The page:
As part of the initial recreation planning, a survey or inventory of the landscape should be carried out. The area can be classified into areas of particular visual characteristics based on the landform and vegetation types, presence of water, land use, cultural heritage and so on. Special note should be made of sensitive places, those with fragile soils and vegetation, the presence of rare plants or wildlife that are easily disturbed, or where there are dangers of rock fall, avalanche or steep cliffs. Note should also be made of places with unique or prominent features which give them a strong identity or ‘spirit of place’, often termed genius loci. These might include hidden lakes, waterfalls, ravines, curious rock formations, areas of old-growth forest, places with dramatic or surprise views, or flat landscapes where the sky dominates.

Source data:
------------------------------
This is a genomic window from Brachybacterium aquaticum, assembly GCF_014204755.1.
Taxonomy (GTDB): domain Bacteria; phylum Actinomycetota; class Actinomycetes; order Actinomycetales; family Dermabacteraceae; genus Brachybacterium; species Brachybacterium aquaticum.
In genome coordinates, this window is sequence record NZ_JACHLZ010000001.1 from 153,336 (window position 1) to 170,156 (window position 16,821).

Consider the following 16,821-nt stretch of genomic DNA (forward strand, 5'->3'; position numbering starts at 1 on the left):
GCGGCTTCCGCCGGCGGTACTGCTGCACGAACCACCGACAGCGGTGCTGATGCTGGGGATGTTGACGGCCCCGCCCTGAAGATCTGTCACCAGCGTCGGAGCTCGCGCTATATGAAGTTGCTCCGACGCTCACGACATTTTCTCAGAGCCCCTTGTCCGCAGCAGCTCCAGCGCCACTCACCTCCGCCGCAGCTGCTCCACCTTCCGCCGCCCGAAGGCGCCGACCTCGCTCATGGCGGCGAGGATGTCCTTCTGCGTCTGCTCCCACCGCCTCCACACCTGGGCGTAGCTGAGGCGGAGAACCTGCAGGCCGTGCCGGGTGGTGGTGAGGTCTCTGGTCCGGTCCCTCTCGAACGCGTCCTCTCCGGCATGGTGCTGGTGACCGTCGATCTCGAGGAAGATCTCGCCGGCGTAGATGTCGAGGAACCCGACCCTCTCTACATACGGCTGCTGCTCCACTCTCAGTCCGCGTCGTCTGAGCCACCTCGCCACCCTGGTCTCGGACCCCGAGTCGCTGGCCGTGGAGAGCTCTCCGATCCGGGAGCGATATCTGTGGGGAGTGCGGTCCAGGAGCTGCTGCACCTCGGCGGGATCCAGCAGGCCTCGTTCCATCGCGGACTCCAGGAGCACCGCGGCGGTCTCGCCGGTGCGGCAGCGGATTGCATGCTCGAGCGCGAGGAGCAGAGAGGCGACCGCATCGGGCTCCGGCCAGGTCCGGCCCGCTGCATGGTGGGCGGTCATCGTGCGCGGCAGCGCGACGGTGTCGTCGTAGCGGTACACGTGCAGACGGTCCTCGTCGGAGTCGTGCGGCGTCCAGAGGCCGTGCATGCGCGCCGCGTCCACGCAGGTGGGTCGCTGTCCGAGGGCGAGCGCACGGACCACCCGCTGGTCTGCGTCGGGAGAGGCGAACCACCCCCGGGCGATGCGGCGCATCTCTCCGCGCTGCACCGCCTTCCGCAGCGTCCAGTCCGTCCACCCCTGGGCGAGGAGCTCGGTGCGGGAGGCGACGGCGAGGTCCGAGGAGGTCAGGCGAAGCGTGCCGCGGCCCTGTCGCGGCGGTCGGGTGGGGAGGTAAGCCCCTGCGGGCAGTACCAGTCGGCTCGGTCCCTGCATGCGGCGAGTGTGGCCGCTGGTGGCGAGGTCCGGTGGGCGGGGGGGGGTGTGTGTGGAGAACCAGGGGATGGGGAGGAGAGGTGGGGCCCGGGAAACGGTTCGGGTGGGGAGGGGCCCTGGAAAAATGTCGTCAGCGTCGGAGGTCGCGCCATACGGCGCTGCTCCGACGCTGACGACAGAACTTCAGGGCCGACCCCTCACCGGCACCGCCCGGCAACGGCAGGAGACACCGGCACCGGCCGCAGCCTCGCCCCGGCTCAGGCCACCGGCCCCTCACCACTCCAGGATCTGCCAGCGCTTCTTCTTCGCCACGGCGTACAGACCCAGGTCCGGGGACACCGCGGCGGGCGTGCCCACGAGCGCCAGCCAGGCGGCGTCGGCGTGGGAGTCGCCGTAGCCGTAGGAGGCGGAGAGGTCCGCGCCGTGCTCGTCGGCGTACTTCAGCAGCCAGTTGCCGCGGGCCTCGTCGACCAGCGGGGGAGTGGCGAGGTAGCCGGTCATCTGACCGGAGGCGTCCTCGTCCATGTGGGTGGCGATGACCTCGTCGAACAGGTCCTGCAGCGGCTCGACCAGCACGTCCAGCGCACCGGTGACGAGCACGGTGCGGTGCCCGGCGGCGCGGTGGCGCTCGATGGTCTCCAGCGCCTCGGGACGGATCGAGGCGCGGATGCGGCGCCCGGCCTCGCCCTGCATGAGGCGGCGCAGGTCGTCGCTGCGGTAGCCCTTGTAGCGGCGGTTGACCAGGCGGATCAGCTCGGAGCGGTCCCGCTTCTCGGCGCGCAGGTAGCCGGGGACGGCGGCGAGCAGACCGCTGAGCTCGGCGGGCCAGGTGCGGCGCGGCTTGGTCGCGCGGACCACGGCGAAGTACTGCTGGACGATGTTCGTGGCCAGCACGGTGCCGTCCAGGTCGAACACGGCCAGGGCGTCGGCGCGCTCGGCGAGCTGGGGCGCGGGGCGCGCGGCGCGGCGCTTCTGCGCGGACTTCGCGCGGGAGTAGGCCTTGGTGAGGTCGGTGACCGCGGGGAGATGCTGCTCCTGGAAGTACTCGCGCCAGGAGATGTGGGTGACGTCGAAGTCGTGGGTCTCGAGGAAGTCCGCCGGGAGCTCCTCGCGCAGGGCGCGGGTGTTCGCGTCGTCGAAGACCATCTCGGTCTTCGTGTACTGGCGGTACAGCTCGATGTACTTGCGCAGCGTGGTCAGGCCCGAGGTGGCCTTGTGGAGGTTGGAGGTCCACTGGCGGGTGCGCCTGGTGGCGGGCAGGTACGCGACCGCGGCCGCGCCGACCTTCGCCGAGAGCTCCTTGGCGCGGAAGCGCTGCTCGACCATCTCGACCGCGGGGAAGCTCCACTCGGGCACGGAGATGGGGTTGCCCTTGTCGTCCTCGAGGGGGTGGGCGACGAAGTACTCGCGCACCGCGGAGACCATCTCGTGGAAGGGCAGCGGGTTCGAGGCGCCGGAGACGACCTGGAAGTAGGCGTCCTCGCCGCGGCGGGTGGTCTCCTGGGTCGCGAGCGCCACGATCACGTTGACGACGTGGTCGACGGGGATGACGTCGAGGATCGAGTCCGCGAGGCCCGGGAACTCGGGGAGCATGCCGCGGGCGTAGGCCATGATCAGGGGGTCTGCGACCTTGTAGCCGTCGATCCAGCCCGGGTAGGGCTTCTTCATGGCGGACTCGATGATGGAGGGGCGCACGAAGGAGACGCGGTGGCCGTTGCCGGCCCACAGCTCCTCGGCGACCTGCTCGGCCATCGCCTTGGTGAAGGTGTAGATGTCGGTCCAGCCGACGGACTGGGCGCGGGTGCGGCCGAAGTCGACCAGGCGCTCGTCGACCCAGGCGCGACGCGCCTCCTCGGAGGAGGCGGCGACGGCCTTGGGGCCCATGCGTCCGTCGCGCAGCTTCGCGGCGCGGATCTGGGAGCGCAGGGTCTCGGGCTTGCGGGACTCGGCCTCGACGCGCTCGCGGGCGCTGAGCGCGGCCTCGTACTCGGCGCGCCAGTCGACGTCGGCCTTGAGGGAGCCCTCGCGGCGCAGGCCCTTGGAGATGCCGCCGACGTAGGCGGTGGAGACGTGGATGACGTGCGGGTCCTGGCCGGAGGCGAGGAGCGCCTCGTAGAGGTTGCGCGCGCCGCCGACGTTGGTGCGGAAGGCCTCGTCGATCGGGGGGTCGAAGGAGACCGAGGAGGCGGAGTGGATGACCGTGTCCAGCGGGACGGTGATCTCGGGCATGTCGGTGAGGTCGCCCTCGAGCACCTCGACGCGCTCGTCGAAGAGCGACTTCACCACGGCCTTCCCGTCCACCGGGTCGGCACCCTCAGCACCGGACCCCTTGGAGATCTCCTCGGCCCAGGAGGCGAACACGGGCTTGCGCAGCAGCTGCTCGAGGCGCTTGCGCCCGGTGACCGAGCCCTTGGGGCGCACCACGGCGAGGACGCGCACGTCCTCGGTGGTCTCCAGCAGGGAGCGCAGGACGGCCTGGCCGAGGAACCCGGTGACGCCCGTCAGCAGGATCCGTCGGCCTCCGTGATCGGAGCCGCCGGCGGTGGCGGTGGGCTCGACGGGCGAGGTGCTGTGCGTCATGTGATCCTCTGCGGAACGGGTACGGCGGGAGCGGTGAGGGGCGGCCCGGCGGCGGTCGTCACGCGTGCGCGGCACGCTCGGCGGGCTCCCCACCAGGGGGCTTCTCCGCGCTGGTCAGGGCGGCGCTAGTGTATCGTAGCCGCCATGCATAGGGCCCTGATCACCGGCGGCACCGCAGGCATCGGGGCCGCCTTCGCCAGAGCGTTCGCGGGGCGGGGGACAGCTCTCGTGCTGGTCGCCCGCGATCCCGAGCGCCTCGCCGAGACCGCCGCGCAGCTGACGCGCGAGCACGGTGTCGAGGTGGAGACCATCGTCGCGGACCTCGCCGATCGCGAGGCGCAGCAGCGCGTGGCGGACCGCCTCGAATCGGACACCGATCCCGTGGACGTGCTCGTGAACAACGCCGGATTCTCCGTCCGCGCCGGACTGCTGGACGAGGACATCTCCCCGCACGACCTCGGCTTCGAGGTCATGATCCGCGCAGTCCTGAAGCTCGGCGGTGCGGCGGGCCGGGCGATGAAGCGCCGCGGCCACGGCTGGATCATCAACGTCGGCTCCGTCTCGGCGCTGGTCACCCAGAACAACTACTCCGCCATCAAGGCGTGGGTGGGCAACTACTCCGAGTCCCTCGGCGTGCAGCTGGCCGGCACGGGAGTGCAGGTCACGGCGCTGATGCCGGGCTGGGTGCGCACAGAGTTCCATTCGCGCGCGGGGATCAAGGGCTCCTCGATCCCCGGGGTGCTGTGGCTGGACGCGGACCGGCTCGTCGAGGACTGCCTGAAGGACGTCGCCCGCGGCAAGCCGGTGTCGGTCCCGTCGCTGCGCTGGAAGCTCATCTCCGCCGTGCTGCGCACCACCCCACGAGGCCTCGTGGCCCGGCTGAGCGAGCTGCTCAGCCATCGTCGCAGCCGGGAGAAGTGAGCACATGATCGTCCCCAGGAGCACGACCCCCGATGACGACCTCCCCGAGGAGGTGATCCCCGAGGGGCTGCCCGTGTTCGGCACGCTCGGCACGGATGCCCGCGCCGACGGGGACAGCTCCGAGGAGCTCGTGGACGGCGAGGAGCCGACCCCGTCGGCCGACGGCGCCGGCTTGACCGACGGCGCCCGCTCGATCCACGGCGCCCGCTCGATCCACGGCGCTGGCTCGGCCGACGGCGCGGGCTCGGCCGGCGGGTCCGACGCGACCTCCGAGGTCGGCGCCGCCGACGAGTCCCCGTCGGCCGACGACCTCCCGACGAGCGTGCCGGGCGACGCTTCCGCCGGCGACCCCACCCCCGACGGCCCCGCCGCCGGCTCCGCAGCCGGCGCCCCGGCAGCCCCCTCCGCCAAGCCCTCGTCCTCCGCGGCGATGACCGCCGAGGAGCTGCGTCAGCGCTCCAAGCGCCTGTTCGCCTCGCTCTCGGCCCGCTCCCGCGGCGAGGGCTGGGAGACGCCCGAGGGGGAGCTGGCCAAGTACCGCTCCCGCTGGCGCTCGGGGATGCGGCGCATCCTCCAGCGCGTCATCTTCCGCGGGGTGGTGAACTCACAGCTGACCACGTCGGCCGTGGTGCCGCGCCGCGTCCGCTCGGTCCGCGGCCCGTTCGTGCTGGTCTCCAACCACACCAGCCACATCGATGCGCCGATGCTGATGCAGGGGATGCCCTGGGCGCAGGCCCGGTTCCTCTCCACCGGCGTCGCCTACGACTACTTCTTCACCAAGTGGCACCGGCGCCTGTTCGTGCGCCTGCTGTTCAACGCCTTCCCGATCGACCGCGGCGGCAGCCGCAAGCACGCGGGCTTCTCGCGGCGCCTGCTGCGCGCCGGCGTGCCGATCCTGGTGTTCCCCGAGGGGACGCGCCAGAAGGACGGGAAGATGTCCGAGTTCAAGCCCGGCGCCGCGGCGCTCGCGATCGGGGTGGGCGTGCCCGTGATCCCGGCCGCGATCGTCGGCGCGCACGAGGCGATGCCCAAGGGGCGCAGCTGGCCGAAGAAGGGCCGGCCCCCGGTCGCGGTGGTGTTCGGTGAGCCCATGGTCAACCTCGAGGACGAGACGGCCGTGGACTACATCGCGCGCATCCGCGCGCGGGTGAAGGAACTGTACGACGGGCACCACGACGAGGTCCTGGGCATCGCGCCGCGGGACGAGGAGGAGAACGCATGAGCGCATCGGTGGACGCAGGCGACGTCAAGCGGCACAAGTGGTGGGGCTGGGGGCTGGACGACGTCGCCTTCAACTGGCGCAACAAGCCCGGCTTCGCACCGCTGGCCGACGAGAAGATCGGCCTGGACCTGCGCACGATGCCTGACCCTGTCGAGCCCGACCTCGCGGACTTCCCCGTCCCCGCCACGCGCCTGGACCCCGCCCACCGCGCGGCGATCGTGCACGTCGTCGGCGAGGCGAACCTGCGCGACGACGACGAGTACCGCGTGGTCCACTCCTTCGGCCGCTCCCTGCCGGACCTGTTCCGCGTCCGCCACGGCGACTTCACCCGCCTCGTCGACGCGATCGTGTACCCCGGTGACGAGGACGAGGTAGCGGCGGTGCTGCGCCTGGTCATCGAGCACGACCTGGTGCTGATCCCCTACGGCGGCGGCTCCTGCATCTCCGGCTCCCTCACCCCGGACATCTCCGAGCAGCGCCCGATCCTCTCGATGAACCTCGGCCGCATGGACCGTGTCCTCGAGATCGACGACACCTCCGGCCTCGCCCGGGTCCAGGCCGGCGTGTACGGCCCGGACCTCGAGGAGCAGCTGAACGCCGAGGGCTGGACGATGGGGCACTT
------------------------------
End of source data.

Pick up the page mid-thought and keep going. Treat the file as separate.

On the basis of this inventory and the knowledge about the demand for various types of recreation, the places where different activities could take place can be identified. Sensitive areas can be avoided completely or, if this is difficult, special measures to prevent damage can be identified, such as a boardwalk across a boggy area. Potential conflicts between recreation activities can be identified using a matrix technique, and from this solutions by design or management can be identified, for example by activity zoning, according to carrying capacity and compatibility.